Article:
Don’t waste another moment you should be living. How many moments of my life slipped by unlived because I was waiting for another moment, looking forward to another event, worrying about a future problem or pre-occupied by a petty distraction. Opportunities to breath in life and breath out love raced by unused because I simply wasn’t looking for them. That has to stop.

Start looking for any reason to love out loud. No more loving without letting the loved-one know! Too many times I felt it but didn’t say it; sensed it but didn’t show it. Then the moment comes where there is no more saying or showing…only sighing. People with whom my life has been graced deserve to know the gift they are to me. I want to become a leaky lover–dripping deep affection and caring attention on people all around me.

No. I didn’t invite Mr. Loss into my life to teach me. I do not welcome the emptiness that he leaves in his wake.

Honestly, I wish I could learn the lessons of love without the tutor of loss. 

But if it awakens my heart, shifts my priorities, captures my attention or loosens my grip so that I can truly live my remaining days, then while his presence is intrusive, his lessons are invaluable.

I am left with much that enriches my life. Family members who fill my heart with joy each time I embrace them. Loved ones who flood my soul with meaning each time I think of them. Friends who complete the mosaic of my life each time I interact with them.

The only way to make it through the emptiness and ferret out significance from the lessons of loss is to be compelled to live a life of love. Spending the moments I am given in an extravagant expression of what we will one day, and forever after that, enjoy.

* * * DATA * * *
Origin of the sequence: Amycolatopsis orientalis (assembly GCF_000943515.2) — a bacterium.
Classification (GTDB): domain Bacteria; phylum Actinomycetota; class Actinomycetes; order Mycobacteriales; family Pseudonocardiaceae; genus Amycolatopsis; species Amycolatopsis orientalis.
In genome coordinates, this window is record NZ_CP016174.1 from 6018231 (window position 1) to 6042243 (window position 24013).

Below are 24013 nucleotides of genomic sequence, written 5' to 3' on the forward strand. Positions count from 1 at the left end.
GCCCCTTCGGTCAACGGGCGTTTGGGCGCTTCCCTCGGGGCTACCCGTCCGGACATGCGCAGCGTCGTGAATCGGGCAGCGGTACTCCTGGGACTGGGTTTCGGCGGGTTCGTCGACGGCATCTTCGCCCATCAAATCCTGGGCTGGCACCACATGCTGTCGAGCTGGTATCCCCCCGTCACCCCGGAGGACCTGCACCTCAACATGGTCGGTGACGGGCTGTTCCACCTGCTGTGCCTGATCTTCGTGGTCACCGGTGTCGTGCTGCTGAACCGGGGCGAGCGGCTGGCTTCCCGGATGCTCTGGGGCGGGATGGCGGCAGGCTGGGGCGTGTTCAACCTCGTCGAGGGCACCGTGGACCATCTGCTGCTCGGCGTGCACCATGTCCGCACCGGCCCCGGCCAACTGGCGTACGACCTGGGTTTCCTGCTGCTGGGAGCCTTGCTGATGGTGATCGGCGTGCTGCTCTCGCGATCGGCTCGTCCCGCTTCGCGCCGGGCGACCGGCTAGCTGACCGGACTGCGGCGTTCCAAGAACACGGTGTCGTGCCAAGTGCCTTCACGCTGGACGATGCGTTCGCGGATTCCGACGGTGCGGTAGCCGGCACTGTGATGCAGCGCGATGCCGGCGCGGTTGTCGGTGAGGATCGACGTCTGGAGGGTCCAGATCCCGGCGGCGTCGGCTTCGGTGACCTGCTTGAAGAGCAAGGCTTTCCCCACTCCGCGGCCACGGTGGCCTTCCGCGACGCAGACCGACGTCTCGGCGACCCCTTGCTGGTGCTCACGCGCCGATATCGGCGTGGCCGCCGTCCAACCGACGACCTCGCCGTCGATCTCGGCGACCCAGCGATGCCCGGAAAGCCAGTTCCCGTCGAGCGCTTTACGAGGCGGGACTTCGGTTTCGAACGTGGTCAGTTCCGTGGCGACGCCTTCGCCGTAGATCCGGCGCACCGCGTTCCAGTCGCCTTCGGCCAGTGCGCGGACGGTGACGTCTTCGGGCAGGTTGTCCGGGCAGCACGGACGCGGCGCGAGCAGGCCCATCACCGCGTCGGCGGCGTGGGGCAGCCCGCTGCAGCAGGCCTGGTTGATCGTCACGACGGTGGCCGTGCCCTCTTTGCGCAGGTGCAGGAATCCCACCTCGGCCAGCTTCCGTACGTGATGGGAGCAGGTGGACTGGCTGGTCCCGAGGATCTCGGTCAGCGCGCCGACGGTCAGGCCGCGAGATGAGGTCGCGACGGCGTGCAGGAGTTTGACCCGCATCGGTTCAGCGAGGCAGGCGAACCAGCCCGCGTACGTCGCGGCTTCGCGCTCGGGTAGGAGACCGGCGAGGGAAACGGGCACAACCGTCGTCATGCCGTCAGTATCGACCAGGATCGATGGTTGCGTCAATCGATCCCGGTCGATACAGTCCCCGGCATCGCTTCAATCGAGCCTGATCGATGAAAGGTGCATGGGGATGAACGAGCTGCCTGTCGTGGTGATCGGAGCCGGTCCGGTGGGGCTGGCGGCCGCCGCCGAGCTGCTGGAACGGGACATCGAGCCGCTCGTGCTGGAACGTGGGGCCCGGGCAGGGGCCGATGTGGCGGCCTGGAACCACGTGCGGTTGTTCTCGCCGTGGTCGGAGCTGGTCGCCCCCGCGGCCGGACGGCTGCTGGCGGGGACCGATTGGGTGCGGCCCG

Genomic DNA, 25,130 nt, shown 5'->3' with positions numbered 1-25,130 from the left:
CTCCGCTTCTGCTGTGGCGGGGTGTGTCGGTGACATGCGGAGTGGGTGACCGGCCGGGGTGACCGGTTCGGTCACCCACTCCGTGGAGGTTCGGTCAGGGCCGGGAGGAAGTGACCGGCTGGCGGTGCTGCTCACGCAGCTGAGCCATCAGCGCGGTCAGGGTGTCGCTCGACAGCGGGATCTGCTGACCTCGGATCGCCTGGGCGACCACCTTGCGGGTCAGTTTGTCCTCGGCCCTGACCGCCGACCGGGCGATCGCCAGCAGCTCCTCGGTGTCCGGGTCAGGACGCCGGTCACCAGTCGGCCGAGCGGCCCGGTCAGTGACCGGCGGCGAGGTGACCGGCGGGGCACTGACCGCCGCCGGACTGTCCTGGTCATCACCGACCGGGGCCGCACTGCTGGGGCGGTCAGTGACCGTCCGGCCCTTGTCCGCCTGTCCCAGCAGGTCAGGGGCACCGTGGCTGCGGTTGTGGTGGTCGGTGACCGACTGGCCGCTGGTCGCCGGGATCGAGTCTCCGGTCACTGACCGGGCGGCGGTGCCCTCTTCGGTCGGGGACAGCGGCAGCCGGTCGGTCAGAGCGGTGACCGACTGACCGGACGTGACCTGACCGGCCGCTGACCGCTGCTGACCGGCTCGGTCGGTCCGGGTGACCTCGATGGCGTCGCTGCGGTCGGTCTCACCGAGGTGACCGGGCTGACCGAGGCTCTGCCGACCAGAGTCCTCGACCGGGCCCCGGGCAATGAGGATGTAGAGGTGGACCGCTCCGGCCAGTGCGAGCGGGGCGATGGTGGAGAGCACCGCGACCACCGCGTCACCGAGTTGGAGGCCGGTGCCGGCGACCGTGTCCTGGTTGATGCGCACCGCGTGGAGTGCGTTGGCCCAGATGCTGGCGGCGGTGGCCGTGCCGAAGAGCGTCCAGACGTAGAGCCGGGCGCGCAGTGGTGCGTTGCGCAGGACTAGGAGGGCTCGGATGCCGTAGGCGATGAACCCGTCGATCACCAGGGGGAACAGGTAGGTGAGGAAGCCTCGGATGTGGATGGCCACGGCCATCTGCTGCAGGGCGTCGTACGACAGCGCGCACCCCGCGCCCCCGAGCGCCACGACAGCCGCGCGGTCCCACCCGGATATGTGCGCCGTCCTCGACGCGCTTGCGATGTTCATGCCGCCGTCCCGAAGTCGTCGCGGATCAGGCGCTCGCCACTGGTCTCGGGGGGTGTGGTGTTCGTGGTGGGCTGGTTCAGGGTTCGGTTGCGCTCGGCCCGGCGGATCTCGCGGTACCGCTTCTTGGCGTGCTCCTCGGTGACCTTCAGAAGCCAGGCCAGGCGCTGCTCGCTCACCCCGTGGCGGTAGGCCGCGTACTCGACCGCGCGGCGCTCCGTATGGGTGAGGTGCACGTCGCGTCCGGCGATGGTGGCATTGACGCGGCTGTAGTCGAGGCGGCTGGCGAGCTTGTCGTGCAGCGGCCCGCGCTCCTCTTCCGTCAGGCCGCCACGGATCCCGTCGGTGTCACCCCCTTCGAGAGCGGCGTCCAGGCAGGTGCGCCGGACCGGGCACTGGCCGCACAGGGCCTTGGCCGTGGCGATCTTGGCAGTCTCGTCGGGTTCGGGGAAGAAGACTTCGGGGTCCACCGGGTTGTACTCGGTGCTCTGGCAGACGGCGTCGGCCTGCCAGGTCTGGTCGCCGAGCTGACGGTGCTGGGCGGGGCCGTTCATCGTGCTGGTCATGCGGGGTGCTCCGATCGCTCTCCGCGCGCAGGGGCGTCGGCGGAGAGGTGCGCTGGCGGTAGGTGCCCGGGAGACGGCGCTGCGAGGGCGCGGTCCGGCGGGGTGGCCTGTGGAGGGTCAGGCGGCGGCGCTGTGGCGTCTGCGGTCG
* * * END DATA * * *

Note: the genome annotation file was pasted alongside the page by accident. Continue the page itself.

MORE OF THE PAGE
At my Dad’s memorial, the music we used was taken from an album he recorded in the 1990’s. His resonant bass voice poured over our hearts in cascades of comfort. We closed that service by having Dad sing himself home. It was a classic old hymn, “The Last Mile Of The Way.”

I have miles left in this journey I call life. I don’t know how many there will be or where they will take me. But I know this: loss has taught me the crucial lessons that if I listen, can make those miles full of vitality and meaning…

…to the very last mile of the way.


 

Michael Thompson

Michael writes because he can’t help it. It is an obsession toward sanity; a way of making sense of his world. Framing ideas, forging thoughts and then forming them into words is both craft and compulsion for him. Growing up in a tight-knit pastor’s home and then spending 20 years of his professional life in teaching ministries, words have been his cocoon since he was a child. Over the past 14 years he has made his living in the marketplace—the wild world of Wall Street. Converging the contrasting realms of church and commerce has given him a unique perspective. It has also birthed an unquenchable passion: to see life as it is transformed into life as it should be.